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Will North Korea launch an intercontinental ballistic missile in 2019?
There have been a number of North Korean missile tests. North Korea has also fired a number of short-range missiles into the Sea of Japan (East Sea of Korea), in what have been interpreted as political gestures
As of 30 November 2017, North Korea has carried out 117 tests of strategic missiles since its first such test in 1984. 15 were carried out under the rule of Kim Il-sung and 16 under Kim Jong-il. Under Kim Jong-un, more than 80 tests have been undertaken.
2017 saw tensions reach perhaps their highest level ever after dozens of missiles were tested over a period of several months, including multiple missiles launched over Japanese territory, and the launch of ICBMs believed to be capable of delivering a nuclear weapon to the United States mainland.
United States President Donald Trump, speaking before the United Nations General Assembly, then warned that the United States would "totally destroy North Korea" if forced to do so.
As of December 20 2018, the most recent North Korean ballistic missile launch took place on November 28, 2017 when North Korea launched an ICBM from the vicinity of Pyongsong at 1:30pm EST/3:00am Pyongyang time. The rocket traveled for 50 minutes and reached 2800 miles (4,500 km) in height, both of which were new milestones.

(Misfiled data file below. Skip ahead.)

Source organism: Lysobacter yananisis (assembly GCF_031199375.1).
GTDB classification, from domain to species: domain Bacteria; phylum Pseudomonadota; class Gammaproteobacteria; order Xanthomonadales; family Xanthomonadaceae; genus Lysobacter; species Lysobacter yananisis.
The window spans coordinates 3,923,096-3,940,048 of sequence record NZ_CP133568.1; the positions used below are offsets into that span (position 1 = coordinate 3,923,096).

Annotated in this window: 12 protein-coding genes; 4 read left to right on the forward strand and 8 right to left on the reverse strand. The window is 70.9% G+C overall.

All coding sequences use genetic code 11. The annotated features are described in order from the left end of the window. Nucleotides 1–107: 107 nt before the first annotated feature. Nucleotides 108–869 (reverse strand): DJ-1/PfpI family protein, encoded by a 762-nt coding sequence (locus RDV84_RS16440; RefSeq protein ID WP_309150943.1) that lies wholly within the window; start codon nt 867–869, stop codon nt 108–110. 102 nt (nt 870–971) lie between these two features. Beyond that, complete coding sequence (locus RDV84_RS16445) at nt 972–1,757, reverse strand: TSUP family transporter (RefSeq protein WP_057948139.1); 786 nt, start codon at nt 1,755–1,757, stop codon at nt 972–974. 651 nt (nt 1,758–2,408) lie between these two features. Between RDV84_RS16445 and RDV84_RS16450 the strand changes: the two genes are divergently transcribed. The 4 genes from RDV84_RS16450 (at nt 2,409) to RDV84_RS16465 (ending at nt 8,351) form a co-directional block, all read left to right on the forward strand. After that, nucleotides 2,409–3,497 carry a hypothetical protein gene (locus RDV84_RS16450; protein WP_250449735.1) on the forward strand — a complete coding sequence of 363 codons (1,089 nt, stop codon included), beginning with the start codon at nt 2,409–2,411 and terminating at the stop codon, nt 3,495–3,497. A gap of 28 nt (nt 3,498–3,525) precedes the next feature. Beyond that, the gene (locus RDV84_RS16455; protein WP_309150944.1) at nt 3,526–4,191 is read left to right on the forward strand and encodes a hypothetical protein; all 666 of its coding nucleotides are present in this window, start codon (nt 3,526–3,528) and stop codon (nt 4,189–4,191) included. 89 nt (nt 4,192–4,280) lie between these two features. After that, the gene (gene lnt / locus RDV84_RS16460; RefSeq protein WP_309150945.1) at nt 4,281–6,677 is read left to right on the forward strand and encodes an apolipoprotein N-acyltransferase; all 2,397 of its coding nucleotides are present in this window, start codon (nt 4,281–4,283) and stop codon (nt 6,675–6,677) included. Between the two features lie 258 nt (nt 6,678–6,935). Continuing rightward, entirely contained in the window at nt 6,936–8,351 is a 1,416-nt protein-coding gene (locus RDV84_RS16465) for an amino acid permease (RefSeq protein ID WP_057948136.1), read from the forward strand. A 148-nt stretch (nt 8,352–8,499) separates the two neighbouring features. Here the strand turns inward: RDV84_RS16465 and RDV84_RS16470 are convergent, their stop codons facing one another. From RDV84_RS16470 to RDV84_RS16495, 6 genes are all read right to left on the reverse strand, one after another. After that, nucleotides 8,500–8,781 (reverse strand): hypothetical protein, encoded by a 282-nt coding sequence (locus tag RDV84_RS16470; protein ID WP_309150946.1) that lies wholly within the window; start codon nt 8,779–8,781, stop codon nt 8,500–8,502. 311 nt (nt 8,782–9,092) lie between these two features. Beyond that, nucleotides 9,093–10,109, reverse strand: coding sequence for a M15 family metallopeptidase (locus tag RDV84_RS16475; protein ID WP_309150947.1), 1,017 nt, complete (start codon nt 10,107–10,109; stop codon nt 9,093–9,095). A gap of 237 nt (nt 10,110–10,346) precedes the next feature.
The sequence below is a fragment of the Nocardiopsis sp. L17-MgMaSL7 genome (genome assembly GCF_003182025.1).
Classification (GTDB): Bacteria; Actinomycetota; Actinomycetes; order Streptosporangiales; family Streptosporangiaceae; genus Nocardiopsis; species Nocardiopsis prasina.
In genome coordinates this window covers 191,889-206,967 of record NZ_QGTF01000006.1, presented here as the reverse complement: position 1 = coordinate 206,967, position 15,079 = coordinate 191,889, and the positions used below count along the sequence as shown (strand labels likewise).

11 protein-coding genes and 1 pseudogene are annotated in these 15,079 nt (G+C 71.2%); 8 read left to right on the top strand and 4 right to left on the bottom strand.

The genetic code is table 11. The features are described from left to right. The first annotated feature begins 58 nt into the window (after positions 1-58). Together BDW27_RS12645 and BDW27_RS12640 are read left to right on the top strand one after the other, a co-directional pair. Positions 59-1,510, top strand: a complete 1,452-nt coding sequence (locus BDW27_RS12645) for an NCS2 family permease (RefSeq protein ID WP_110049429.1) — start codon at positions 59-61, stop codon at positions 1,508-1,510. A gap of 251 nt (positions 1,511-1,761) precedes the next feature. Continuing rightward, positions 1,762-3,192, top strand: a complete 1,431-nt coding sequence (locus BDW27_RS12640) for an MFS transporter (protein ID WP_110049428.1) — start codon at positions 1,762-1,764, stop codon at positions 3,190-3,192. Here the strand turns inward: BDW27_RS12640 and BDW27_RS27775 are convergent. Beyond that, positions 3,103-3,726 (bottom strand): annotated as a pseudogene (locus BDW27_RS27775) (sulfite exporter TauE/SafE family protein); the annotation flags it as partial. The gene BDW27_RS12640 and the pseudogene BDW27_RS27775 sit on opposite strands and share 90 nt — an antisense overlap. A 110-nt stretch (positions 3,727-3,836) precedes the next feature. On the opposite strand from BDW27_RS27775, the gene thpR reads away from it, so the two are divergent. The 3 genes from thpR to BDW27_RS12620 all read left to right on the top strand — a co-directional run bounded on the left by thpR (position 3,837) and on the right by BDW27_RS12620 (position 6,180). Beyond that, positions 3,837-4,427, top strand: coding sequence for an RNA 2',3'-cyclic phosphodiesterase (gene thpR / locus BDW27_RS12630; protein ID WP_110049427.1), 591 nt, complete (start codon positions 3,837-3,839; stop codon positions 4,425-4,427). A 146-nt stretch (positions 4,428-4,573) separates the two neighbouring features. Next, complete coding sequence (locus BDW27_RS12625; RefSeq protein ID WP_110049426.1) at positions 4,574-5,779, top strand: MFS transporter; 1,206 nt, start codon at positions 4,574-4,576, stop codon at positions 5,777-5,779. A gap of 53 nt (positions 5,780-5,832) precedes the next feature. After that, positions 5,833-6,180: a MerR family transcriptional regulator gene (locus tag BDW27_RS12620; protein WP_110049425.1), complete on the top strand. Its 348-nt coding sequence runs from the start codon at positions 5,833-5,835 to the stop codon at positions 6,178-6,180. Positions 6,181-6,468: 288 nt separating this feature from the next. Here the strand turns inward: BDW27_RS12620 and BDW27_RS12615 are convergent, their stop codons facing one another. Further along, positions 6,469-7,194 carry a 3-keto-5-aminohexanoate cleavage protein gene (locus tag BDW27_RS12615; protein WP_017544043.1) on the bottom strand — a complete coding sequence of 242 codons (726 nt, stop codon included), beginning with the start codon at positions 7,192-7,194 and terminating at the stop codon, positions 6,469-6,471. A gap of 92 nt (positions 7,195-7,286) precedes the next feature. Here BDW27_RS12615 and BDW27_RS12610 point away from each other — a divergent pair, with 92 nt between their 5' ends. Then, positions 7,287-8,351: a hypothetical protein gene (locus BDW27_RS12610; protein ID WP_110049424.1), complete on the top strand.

However, on 20 December 2018, North Korea announced "it will never unilaterally give up its nuclear weapons unless the United States removes its nuclear threat first," raising further doubts as to whether Supreme Leader Kim Jong Un will ever relinquish an arsenal he may see as his greatest guarantee of survival, and raises the spectre of a return to sabre rattling.
This question asks: Will North Korea launch, for any reason, an intercontinental ballistic missile in 2019?
This question will resolve as positive when a guided missile with a range of more than 5,500 km, capable of hosting a nuclear warhead, is launched by the North Korean government. Resolution is by credible media report, with assessment provided by US or UK government or United Nations or by confirmation of any any permanent Member of the United Nations Security Council. (In case of major controversy in such assessments, resolves as ambiguous.)
This question closes retroactively 24 hours before any such launch occurs, in the event that it is still open for predictions if and when such an event takes place.
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